missiology

Bamboo Tree and Christmas Tree

When I was at language school I was swapping stories with my language teacher. I was asking him about the collections of bottles of water you often see outside Japanese houses around the obon season; I had been assured by an experience missionary that they were offerings to the spirits of the ancestors who returned to earth at obon, so that they could have a drink on their journey. Well, not exactly, said my language teacher; they’re there to reflect the sunlight into cats’ eyes and stop cats peeing on people’s gardens. Read more about Bamboo Tree and Christmas Tree


Who does short term mission help?

Subject tags: 

There are a couple of really good articles going around about short-term mission at the moment, and so the main purpose of this post is to make sure you’ve read:

Someone asked if this applies to Japan, and so as a bonus here are my half-baked thoughts on the subject: Read more about Who does short term mission help?







Japanese culture in pictures: Yonige

A few months ago, our neighbours downstairs—a family with two young children—went missing. They apparently left the house as one would find it every day, with a pram and a bike outside the door, (and even the children’s bubble toy) and disappeared.

Last month, the owners of the flats went in the flats to change the locks, (presumably checking for bodies as they did so) and posted a notice on the door asking them to get in touch as soon as possible. They haven’t. Read more about Japanese culture in pictures: Yonige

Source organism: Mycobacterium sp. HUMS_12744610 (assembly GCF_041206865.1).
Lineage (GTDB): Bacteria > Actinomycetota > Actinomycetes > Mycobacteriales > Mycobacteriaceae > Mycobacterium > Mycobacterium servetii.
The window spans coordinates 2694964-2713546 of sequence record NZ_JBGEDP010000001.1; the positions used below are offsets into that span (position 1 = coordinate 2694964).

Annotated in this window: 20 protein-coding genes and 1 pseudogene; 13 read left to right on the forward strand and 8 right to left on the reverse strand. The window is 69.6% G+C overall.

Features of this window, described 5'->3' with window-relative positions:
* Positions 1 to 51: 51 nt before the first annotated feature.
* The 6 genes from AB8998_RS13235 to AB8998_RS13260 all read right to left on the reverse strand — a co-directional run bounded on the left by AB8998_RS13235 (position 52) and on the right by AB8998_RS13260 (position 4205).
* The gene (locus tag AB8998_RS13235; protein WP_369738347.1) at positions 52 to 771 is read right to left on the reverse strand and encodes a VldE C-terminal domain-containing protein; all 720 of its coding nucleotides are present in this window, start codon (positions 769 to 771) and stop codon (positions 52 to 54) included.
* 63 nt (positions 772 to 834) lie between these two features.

Millennials in Mission

Mission work is full of military metaphors: we talk about “targeting” individuals, “mobilizing” workers for an “advance” on the “field”. Many organisations have realised that this kind of talk is deeply inappropriate, but it still remains perhaps because there is an underlying mindset which still thinks in those terms. In particular, mission in the age of the buster and boomer generations is still based on a command-and-control mentality. Read more about Millennials in Mission


"The son of man"

“Man is God appearing in the universe, appearing visibly in the midst of all he created. That changes the meaning of man, doesn’t it?

“I can see you Masai shaking your heads and saying, No! Man is not God. We know man, and he is filled with evil. He fights, he kills, he destroys, he does everything to separate others, and to separate himself from them.